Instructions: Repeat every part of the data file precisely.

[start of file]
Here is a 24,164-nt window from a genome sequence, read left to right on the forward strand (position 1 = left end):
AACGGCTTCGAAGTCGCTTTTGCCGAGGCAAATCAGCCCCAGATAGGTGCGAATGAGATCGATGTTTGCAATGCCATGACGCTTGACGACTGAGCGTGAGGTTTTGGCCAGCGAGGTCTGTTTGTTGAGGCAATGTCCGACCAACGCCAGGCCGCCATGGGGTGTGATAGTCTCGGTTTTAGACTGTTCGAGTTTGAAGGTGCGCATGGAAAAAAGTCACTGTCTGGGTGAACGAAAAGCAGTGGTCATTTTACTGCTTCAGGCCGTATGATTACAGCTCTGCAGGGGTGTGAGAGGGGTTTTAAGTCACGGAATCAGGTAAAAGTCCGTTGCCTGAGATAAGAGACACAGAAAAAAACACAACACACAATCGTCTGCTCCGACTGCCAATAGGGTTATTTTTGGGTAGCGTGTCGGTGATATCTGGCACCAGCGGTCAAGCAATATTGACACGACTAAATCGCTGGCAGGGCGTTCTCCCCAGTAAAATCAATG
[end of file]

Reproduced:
Here is a 24,164-nt window from a genome sequence, read left to right on the forward strand (position 1 = left end):
AACGGCTTCGAAGTCGCTTTTGCCGAGGCAAATCAGCCCCAGATAGGTGCGAATGAGATCGATGTTTGCAATGCCATGACGCTTGACGACTGAGCGTGAGGTTTTGGCCAGCGAGGTCTGTTTGTTGAGGCAATGTCCGACCAACGCCAGGCCGCCATGGGGTGTGATAGTCTCGGTTTTAGACTGTTCGAGTTTGAAGGTGCGCATGGAAAAAAGTCACTGTCTGGGTGAACGAAAAGCAGTGGTCATTTTACTGCTTCAGGCCGTATGATTACAGCTCTGCAGGGGTGTGAGAGGGGTTTTAAGTCACGGAATCAGGTAAAAGTCCGTTGCCTGAGATAAGAGACACAGAAAAAAACACAACACACAATCGTCTGCTCCGACTGCCAATAGGGTTATTTTTGGGTAGCGTGTCGGTGATATCTGGCACCAGCGGTCAAGCAATATTGACACGACTAAATCGCTGGCAGGGCGTTCTCCCCAGTAAAATCAATG